2018 Sales Predictions Guaranteed to Come True
Written by: Ken Kupchik
2018 is upon us and as we get ready to look forward to another year of selling. This is the time of year when we start seeing lots of articles predicting the sales trends of the future, complete with lists of what we can expect for the following year.
Here at Spiro, the AI CRM, we’ve come up with our own list of predictions for the following year too. The difference between our list and everyone else’s, however, is that ours is probably a lot more realistic. It’s so realistic, in fact, that we’re guaranteeing these predictions for 2018 will come true.
Here they are:
1. Salespeople will make lots and lots of prospecting calls. Millions of calls!
2. Gatekeepers everywhere will try to block salespeople from the decision maker.
3. Gallons upon gallons of coffee will be consumed by salespeople in offices across the globe.
4. Managers everywhere will ask salespeople what “they’ve got cooking today?”
5. Salespeople will try to identify their prospect’s needs and problems.
6. Comp plans will change and make everyone throw their hands up in the air.
7. Some people will crush their sales quotas, but some will miss them in a big way.
8. Prospects will promise to call salespeople back, but will rarely actually do so.
9. Salespeople will be stressed out, overworked, and under-appreciated.
10. But they’ll keep at it, secretly loving the sales career they chose.
Most Read IRIS Articles of the Week: Feb 19-23
Here’s a look at the Top 11 Most Viewed Articles of the Week on IRIS.xyz, Feb 19-23, 2018
Click the headline to read the full article. Enjoy!
I’d like to introduce you to Peggy. Born in 1956, Peggy will be 62 in 2018. She has worked in retail her whole life, the past twenty-five years spent in management. Peggy divorced from her husband 14 years ago, is still single and has no children. — Dana Anspach
This week the markets shrugged off last week’s fears and went back to the slow and steady melt up, despite economic news that looked likely to once again rock the boat. — Lenore Elle Hawkins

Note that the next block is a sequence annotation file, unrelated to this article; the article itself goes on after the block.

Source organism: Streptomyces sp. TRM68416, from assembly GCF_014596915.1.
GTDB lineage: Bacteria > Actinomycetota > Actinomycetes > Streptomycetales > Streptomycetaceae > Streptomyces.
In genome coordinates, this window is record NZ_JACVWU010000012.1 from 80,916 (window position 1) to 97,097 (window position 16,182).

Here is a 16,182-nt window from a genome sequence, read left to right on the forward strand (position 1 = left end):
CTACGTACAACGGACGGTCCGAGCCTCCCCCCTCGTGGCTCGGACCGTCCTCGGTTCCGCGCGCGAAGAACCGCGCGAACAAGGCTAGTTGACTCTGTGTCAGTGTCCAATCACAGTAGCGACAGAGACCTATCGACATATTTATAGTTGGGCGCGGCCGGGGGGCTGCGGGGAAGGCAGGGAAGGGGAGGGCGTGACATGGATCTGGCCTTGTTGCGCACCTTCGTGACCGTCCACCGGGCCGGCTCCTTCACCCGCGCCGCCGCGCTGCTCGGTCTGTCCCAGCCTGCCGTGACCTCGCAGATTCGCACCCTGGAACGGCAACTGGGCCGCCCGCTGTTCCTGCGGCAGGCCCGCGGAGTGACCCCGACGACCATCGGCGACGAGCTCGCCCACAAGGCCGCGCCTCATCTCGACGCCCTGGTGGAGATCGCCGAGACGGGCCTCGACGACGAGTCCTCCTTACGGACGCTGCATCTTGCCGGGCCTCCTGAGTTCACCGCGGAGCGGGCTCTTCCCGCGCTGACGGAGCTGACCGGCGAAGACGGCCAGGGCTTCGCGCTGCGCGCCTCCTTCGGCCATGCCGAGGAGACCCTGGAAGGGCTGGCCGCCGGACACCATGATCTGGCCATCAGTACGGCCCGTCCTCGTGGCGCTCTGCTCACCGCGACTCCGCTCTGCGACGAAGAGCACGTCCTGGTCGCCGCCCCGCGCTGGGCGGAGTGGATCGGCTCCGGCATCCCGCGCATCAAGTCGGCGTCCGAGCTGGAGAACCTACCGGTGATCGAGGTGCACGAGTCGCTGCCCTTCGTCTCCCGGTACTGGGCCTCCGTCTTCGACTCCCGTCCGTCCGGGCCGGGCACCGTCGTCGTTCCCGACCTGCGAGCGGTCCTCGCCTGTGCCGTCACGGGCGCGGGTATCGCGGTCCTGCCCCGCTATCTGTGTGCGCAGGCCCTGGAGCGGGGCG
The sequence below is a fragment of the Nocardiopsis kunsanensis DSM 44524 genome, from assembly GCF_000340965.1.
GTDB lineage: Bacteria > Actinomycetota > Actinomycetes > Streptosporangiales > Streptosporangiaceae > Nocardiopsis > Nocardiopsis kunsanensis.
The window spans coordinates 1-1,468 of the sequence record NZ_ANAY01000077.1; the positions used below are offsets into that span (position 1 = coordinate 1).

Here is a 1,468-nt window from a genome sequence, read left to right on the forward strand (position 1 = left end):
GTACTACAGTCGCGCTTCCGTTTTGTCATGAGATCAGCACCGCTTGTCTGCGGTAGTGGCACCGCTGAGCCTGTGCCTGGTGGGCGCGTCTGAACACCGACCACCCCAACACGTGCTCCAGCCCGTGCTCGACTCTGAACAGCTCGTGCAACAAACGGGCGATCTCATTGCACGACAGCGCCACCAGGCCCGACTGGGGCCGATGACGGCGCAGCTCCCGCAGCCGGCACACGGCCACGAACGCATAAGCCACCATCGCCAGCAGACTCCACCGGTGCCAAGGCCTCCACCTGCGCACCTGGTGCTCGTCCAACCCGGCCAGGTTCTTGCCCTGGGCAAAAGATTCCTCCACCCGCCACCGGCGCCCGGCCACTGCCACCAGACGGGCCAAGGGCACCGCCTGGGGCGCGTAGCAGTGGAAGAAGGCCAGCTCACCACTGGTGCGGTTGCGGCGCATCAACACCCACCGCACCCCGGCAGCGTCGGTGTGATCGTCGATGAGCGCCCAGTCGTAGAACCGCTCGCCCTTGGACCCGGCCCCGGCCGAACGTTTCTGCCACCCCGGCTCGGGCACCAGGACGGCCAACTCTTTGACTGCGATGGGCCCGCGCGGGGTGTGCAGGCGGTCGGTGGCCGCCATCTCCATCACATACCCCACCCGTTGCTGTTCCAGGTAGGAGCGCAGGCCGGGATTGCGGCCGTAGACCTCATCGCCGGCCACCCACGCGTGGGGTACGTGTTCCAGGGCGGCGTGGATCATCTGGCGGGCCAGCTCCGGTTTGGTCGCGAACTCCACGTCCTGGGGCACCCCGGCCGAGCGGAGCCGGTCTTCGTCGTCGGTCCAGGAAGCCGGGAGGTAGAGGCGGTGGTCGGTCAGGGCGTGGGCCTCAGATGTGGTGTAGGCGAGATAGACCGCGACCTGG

Themes established in 2017 across a wide range of markets and factors continued to resonate through the fourth quarter. Economic growth was strong and supportive of equity markets across the globe, a range of volatility measures reached all-time lows, and business and consumer sentiment remained elevated. — Yazann Romahi and Garrett Norman
Advisors and investors that feel they are hearing more and more about commodities and the corresponding exchange traded products in recent months are right. That is a natural result of dollar weakness and yes, the greenback is floundering again in 2018. — Tom Lydon
As the industry works to cope with new regulation, wades through an outpouring of new products, learns to satisfy investors’ shifting priorities and manages the active-passive debate, the viability of business units will be questioned, and at times radical measures will be taken. — Peter Hopkins
My hope is that this article points out some opportunities for you to make more money and serve your clients at a higher level and that you decide to do something about it. — Bill Bachrach
Whether the market is flying high or taunting your emotions with new lows and some bumpy volatility, here are four things every investor should keep in mind ... — Lauren Klein
Why financial advisors NEED to understand much more clearly the power of good digital market. With tools like AdvisorStream, it’s easier than ever to get the content you need to drive leads and referrals today! — Kirk Lowe and Matt Halloran
How do some firms and ideas go from nowhere to everywhere in a few short months? All of a sudden a restaurant becomes popular, a gas station gains a cult following, or a Broadway show becomes too popular to get a ticket for years. — Maribeth Kuzmeski
"Worldwide, $27.4 billion poured into fintech startups in 2017, Accenture reports, up 18% from 2016. With so much in play, it’s not surprising that 22 companies are new on this, the third edition of our list." — Chris Skinner
Many sensational headlines have been written the past few weeks about market declines, but two things have increased for sure: the viewership and the ad revenues of financial media organizations — Preston McSwain
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